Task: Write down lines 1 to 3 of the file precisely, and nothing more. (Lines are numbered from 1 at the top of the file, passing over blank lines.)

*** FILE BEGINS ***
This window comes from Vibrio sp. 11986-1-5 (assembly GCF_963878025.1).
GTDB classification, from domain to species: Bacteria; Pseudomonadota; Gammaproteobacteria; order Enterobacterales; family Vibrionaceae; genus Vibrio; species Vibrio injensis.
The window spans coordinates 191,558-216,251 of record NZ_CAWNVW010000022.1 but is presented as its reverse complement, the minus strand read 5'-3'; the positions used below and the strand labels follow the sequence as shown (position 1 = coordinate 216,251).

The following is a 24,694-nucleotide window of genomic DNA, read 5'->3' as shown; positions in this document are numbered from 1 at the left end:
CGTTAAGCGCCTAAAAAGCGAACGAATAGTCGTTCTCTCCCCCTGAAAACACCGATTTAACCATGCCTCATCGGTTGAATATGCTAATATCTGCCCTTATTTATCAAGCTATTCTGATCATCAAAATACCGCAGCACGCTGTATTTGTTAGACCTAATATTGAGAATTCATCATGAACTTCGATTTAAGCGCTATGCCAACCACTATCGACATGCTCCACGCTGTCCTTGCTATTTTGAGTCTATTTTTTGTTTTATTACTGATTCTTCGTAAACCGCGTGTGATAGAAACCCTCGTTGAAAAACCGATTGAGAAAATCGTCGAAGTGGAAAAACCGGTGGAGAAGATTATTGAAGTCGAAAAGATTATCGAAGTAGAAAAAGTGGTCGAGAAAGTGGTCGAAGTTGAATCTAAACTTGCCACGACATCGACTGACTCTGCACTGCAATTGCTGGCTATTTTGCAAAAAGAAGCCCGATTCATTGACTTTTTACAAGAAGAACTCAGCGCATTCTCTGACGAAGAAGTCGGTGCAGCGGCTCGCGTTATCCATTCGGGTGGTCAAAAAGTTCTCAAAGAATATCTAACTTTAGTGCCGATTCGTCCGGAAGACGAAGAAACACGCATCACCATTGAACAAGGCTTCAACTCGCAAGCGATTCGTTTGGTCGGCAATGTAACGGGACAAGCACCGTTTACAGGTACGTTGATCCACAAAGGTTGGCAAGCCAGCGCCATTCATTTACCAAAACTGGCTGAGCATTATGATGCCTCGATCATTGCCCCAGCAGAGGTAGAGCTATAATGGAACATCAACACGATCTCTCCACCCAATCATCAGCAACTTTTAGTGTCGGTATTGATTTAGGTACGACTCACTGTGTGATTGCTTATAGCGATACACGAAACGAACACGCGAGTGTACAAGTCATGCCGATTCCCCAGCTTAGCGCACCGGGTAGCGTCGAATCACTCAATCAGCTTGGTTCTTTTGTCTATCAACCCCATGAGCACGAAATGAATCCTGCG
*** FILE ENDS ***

This window comes from Vibrio sp. 11986-1-5 (assembly GCF_963878025.1).
GTDB classification, from domain to species: Bacteria; Pseudomonadota; Gammaproteobacteria; order Enterobacterales; family Vibrionaceae; genus Vibrio; species Vibrio injensis.
The window spans coordinates 191,558-216,251 of record NZ_CAWNVW010000022.1 but is presented as its reverse complement, the minus strand read 5'-3'; the positions used below and the strand labels follow the sequence as shown (position 1 = coordinate 216,251).